analysis packages including: SAS, SPSS, WINKS and EXCEL. The examples
come from the medical sciences; however the principles are the same in the
social sciences.

Manchester Metropolitan University (Department of Information and
Communications) and Learn Higher offer a clear introduction to quantitative
data analysis through their Analyse This!!! site. The tutorial is peppered with
short quizzes to test your understanding. The site also links out to further
Statistical tests
Not sure which statistical test to use with your data? The University of the
West of England has a really helpful tree diagram to help you decide which is
the best one for you. The diagram is housed within another good introduction
to data analysis.

Checklist for presenting quantitative data analysis

Do the results that you have presented relate to your original research
Have you included all the results you need to support your argument?
Have you included results that are not needed?
Have you commented on all of the results?
Have you used to best presentation of your results (tables, graphs,
diagrams, words)
Have you labelled all of your tables and figures?
Have you referred to all your tables and figures in the main text? If not, do
you really need them?

Qualitative Data Analysis
Bibliography of qualitative research methods

As we have indicated in the qualitative data analysis chapter, there are many
different ways to work with qualitative data. The following link takes you to a
site hosting a bibliography of qualitative research methods. The site is divided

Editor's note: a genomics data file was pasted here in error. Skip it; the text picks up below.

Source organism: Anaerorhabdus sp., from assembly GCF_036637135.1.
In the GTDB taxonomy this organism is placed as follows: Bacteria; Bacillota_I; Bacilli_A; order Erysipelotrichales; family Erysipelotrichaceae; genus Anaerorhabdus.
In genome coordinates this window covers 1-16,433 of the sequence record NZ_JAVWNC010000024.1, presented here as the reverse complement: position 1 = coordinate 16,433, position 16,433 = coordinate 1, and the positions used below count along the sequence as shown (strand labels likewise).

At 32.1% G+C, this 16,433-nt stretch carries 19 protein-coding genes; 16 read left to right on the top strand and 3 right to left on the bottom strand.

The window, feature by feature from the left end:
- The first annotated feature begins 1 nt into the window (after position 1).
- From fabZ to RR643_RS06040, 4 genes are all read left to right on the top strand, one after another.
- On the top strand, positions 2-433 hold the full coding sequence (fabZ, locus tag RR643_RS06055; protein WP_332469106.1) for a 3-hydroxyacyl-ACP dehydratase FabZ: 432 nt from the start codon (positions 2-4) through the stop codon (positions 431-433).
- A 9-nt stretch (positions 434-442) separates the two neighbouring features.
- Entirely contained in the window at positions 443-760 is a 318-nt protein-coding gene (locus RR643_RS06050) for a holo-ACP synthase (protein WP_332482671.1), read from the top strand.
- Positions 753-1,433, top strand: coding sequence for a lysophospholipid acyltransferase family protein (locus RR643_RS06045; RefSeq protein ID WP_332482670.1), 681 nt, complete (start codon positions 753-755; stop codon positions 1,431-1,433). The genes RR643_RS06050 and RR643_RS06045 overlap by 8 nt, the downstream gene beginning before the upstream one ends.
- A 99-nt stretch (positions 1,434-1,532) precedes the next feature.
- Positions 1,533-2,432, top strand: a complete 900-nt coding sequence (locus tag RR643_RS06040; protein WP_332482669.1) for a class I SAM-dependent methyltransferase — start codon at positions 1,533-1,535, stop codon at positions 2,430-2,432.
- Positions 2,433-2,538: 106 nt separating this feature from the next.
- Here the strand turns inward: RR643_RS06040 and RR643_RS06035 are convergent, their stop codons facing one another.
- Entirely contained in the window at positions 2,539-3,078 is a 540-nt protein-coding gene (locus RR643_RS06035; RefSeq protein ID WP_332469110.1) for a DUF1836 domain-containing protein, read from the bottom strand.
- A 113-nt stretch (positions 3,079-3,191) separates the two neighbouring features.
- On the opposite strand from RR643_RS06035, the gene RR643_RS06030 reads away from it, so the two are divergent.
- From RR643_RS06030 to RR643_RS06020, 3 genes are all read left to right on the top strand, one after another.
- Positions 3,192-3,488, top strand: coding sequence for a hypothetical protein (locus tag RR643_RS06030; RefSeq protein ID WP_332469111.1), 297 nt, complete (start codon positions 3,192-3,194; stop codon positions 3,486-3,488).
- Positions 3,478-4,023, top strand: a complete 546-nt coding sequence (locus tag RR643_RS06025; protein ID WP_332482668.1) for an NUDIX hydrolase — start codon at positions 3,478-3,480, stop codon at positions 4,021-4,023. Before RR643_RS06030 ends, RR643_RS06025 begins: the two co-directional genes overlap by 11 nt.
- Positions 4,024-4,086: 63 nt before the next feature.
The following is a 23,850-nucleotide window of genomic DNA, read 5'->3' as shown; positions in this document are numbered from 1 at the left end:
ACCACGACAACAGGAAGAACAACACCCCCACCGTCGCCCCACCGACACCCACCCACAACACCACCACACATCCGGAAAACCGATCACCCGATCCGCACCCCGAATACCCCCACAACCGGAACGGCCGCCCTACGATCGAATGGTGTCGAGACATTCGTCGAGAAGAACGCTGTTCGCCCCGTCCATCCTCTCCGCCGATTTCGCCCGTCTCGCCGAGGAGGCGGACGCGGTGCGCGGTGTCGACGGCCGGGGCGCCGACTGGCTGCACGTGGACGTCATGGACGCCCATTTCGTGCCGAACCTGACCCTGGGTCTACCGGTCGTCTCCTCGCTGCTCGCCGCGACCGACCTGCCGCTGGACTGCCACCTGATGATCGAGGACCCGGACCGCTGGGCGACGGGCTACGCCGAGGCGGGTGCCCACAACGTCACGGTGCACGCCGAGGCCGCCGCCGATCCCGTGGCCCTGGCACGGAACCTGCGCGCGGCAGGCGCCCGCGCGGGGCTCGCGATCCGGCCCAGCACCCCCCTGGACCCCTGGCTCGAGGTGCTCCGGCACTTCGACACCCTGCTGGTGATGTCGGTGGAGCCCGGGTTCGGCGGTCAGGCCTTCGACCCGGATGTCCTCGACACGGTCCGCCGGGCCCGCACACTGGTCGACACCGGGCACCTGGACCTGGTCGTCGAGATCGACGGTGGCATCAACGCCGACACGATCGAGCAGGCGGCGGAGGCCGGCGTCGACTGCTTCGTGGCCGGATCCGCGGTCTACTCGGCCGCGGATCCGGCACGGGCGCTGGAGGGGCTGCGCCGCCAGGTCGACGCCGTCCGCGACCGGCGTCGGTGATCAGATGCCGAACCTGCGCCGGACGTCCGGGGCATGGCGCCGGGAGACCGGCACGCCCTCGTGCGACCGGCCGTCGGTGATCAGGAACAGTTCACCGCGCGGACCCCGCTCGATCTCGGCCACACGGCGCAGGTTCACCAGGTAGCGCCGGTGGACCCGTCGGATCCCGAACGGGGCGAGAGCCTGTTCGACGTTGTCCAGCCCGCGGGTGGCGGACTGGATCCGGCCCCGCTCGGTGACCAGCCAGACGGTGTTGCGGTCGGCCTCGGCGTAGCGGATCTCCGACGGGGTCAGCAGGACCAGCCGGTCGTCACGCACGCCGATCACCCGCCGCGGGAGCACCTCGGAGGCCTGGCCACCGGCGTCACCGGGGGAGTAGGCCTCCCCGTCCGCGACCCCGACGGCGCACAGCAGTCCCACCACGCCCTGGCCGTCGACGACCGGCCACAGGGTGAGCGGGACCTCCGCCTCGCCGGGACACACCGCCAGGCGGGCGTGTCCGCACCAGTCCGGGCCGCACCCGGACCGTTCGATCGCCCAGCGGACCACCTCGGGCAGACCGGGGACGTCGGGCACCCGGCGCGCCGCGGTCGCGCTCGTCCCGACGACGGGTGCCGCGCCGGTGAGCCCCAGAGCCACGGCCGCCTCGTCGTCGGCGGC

up into thirty-five sections to reflect different approaches to and ideas about
qualitative research, including, for example, auto-ethnography, action
research and subjectivity. It has been compiled by Dr Bobi Kerlins who is the
Learning Technology Coordinator at Queen’s University in Canada:

Online Tutorials
Manchester Metropolitan University (Department of Information and
Communications) and Learn Higher offer a clear introduction to qualitative
data analysis through their Analyse This!!! site. The tutorial is peppered with
short quizzes to test your understanding. The site also links out to further
Common computer-aided qualitative data analysis packages

There are many computer packages that can support your qualitative data
analysis. The following two sites offer a comprehensive overview of many of

Online QDA:

Computer Assisted Qualitative Data Analysis Networking Project:

While the following table gives you links to some of the biggest sellers:


Able to deal audio, video, photos, word and PDF files. You can import and
export your data. Nvivo will help you to code, sort and display. The text
searching functions are very sophisticated in Nvivo.

Another package that allows you analyse textual, graphical, audio and video
data. It also has the functionality to produce tag clouds to represent the codes
you have created.

This has the same functionality as the other packages. You can buy it in a
package with HyperTRANSCRIBE which facilitates transcription

This has add-ons which allow you to analyse vocabulary and carry out content
analysis. There is a visual MAPS add-on which produces visual
representations of your data.
The Ethnograph

This was one of the first packages for qualitative data analysis. It allows you
to create code trees and search your data easily.

This was designed for researchers who want to analyse audio and visual
data. The prices for one user are quite low.